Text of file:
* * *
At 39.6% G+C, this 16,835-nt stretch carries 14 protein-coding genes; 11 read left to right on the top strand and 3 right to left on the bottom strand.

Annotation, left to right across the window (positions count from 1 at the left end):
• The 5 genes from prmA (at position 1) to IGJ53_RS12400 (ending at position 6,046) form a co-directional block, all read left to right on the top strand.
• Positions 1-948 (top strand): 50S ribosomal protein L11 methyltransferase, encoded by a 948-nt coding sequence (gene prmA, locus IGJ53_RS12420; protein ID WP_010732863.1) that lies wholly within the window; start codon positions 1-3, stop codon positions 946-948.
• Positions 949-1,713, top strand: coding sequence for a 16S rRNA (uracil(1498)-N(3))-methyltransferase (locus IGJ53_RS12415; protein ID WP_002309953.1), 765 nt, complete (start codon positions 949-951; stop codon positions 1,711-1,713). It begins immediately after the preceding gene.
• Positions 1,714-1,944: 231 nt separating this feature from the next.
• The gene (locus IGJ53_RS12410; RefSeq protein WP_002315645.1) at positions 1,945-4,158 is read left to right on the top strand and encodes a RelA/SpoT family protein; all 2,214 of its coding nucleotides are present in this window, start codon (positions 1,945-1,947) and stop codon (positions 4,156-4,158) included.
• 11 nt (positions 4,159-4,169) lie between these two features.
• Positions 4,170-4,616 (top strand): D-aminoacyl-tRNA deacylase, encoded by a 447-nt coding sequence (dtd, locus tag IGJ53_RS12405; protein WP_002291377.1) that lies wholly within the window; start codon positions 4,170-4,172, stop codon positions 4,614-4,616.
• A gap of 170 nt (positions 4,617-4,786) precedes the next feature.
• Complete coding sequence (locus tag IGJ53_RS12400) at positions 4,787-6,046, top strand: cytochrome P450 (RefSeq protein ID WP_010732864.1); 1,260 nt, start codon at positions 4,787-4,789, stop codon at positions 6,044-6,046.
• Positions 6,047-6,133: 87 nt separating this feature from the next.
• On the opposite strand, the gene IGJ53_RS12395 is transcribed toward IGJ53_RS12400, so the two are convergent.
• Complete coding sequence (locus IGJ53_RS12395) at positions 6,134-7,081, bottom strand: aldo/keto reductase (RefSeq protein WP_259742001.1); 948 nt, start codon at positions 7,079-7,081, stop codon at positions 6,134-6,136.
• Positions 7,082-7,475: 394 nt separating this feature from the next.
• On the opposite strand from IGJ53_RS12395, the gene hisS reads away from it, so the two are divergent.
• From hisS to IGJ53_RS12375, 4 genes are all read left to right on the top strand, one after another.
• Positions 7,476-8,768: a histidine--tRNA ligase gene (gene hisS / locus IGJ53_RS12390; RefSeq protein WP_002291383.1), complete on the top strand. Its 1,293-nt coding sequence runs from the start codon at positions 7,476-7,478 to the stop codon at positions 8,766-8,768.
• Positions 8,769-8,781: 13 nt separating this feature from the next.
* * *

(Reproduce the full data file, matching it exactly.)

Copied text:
At 39.6% G+C, this 16,835-nt stretch carries 14 protein-coding genes; 11 read left to right on the top strand and 3 right to left on the bottom strand.

Annotation, left to right across the window (positions count from 1 at the left end):
• The 5 genes from prmA (at position 1) to IGJ53_RS12400 (ending at position 6,046) form a co-directional block, all read left to right on the top strand.
• Positions 1-948 (top strand): 50S ribosomal protein L11 methyltransferase, encoded by a 948-nt coding sequence (gene prmA, locus IGJ53_RS12420; protein ID WP_010732863.1) that lies wholly within the window; start codon positions 1-3, stop codon positions 946-948.
• Positions 949-1,713, top strand: coding sequence for a 16S rRNA (uracil(1498)-N(3))-methyltransferase (locus IGJ53_RS12415; protein ID WP_002309953.1), 765 nt, complete (start codon positions 949-951; stop codon positions 1,711-1,713). It begins immediately after the preceding gene.
• Positions 1,714-1,944: 231 nt separating this feature from the next.
• The gene (locus IGJ53_RS12410; RefSeq protein WP_002315645.1) at positions 1,945-4,158 is read left to right on the top strand and encodes a RelA/SpoT family protein; all 2,214 of its coding nucleotides are present in this window, start codon (positions 1,945-1,947) and stop codon (positions 4,156-4,158) included.
• 11 nt (positions 4,159-4,169) lie between these two features.
• Positions 4,170-4,616 (top strand): D-aminoacyl-tRNA deacylase, encoded by a 447-nt coding sequence (dtd, locus tag IGJ53_RS12405; protein WP_002291377.1) that lies wholly within the window; start codon positions 4,170-4,172, stop codon positions 4,614-4,616.
• A gap of 170 nt (positions 4,617-4,786) precedes the next feature.
• Complete coding sequence (locus tag IGJ53_RS12400) at positions 4,787-6,046, top strand: cytochrome P450 (RefSeq protein ID WP_010732864.1); 1,260 nt, start codon at positions 4,787-4,789, stop codon at positions 6,044-6,046.
• Positions 6,047-6,133: 87 nt separating this feature from the next.
• On the opposite strand, the gene IGJ53_RS12395 is transcribed toward IGJ53_RS12400, so the two are convergent.
• Complete coding sequence (locus IGJ53_RS12395) at positions 6,134-7,081, bottom strand: aldo/keto reductase (RefSeq protein WP_259742001.1); 948 nt, start codon at positions 7,079-7,081, stop codon at positions 6,134-6,136.
• Positions 7,082-7,475: 394 nt separating this feature from the next.
• On the opposite strand from IGJ53_RS12395, the gene hisS reads away from it, so the two are divergent.
• From hisS to IGJ53_RS12375, 4 genes are all read left to right on the top strand, one after another.
• Positions 7,476-8,768: a histidine--tRNA ligase gene (gene hisS / locus IGJ53_RS12390; RefSeq protein WP_002291383.1), complete on the top strand. Its 1,293-nt coding sequence runs from the start codon at positions 7,476-7,478 to the stop codon at positions 8,766-8,768.
• Positions 8,769-8,781: 13 nt separating this feature from the next.